Each year the ninth month of the Islamic calendar is marked by Ramadan, a holy month of fasting. The dates of the holy month change each year as they are largely dependent on the sighting of the crescent moon.
The whole month of Ramadan is celebrated by Muslims all over the world through spiritual reflection, increased devotion, and daily fasting. While practices around the world might slightly vary, we at TABIIB would like to bring everyone’s attention to some of the rules and traditions of Ramadan.
The Tradition Of Fasting During Ramadan
According to Islam, the act of fasting is meant is to reinforce the need to be thankful. As one of the five pillars of Islam, this act is followed by most Muslims during the holy month of Ramadan.
The Rules Of Fasting
During the holy month, to honor the tradition of fasting, people across the world don’t eat or drink anything from dawn to sunset. The rising of the sun onsets the fast, so before sunrise, people who fast eat a pre-fast meal known as suhur. The setting of the sun marks the end of the fast. So people who fast, usually break their fast after sunset with iftar, a meal which usually starts with dates and water, followed by dinner.
Who Is Exempted From Fasting
Fasting during the month of Ramadan is followed by most healthy adult Muslims. However, some individuals are exempted from this tradition including:
- The elderly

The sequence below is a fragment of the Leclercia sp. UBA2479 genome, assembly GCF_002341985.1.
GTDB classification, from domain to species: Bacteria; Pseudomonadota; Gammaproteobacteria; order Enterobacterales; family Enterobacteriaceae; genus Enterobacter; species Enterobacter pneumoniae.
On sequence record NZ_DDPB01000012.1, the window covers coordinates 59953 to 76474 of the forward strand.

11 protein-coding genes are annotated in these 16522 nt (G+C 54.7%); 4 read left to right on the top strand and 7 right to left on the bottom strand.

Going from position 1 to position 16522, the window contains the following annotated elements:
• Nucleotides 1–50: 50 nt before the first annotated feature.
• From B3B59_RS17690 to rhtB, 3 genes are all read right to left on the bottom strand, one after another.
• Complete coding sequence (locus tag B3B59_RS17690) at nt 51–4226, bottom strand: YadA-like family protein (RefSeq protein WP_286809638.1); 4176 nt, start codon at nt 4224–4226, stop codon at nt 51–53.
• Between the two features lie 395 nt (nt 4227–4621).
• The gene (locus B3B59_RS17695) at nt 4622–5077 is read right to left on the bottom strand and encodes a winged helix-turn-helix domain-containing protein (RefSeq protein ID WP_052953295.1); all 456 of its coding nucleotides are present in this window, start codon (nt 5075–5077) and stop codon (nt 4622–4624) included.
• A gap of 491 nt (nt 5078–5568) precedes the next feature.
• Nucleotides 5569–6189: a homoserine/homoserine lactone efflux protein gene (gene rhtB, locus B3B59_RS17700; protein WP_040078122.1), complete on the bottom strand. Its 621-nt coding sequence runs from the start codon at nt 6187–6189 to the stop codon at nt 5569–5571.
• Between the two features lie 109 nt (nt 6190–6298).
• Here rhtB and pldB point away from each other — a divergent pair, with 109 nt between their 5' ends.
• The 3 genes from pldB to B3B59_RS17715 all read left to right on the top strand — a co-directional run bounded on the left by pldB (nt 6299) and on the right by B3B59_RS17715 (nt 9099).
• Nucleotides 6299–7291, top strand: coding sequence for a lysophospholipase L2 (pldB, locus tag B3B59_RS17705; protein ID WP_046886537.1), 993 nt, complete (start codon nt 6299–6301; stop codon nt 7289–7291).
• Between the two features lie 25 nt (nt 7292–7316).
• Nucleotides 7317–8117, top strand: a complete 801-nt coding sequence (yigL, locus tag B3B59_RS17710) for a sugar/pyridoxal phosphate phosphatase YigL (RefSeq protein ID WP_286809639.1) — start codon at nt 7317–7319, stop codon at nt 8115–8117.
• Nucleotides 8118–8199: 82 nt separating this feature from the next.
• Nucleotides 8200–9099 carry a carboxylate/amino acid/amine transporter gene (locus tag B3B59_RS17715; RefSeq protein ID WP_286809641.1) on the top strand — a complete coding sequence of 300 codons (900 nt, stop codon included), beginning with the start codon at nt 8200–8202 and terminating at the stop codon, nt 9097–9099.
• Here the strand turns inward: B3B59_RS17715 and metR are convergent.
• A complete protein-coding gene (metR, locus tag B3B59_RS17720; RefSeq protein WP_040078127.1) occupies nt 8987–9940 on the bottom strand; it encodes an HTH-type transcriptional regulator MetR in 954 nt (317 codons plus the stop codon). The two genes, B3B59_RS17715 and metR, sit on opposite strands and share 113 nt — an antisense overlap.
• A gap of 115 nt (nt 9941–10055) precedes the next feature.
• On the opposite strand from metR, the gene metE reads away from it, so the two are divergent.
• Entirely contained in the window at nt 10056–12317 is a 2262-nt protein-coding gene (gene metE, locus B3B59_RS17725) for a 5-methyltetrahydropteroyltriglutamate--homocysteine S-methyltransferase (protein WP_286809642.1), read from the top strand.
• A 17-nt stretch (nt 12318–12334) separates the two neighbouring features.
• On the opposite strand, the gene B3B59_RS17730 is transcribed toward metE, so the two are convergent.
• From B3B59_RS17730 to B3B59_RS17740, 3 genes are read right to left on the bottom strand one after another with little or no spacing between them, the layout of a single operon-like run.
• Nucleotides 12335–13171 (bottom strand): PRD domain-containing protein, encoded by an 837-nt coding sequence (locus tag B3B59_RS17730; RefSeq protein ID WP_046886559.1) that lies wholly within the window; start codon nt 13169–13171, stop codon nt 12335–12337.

- Children who have not reached puberty
- Menstruating women
- Individuals who are physically or mentally incapable of fasting
- Pregnant women
- Breastfeeding mothers
General Tips To Remember While Fasting
Even during Ramadan, one must focus on attaining proper nutrition and hydration. So following simple tips, even during Ramadan might help your body stay fit and healthy.
- Drink plenty of water & eat hydrating foods between Iftar and Suhoor
Most of the time Ramadan falls during summer. So if you are fasting during Ramadan, ensure you drink plenty of water & eat hydrating foods between Iftar and Suhoor.
- Consume a wholesome meal during Suhoor
During Ramadan, put extra effort to consume a well-balanced diet. Ideally, your meal must consist of:
- bread, cereals, and other grain products
- meat, fish, and poultry
- milk, cheese, and yogurt
- fruit and vegetables
- fats and sugars (to ensure a good calorie intake)
- Avoid eating fried foods, salty foods, and high-sugar foods
It may be fulfilling to reward yourself with rich, greasy dishes after a long day of fast. But, in the long run, indulging in such foods may make the next day of fasting very difficult. The unhealthy salty food will increase thirst, and the sugary food will make you feel sluggish. Such unhealthy food will also get digested fast making you feel hungry the next day.
- Avoid caffeinated drinks
During Ramadan, avoid caffeinated drinks such as tea and coffee. Excessive caffeine consumption can cause dehydration as it can make some urinate often.
On the whole, try your best to eat healthy during Ramadan to ensure that you are not negatively affecting your health. If you have any prior health conditions, consult a doctor before you start fasting